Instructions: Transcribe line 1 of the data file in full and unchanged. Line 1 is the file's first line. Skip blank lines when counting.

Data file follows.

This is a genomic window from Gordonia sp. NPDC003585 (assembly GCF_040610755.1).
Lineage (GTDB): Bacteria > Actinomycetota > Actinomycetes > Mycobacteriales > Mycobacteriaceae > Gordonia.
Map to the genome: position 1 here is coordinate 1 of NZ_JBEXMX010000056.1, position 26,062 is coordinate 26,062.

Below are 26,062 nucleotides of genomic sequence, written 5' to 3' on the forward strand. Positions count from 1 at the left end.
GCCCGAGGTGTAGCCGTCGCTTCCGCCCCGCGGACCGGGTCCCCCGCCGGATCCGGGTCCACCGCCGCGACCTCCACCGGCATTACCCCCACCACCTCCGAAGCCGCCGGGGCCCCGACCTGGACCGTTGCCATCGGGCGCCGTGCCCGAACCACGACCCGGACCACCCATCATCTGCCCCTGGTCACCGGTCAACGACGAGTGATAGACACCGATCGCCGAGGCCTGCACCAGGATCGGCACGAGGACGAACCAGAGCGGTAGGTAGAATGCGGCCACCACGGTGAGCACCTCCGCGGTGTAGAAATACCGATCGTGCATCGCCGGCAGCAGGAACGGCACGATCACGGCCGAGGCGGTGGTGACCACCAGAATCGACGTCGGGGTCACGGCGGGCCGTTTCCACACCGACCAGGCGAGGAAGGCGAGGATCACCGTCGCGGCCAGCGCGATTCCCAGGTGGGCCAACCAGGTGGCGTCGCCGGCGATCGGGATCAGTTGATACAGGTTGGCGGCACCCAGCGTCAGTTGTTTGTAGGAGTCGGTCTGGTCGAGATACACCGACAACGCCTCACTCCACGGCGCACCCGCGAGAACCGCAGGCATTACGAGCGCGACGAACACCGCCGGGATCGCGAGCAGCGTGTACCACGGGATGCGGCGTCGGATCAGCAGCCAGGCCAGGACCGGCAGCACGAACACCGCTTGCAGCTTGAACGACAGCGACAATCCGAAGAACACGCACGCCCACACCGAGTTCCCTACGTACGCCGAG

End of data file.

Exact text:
This is a genomic window from Gordonia sp. NPDC003585 (assembly GCF_040610755.1).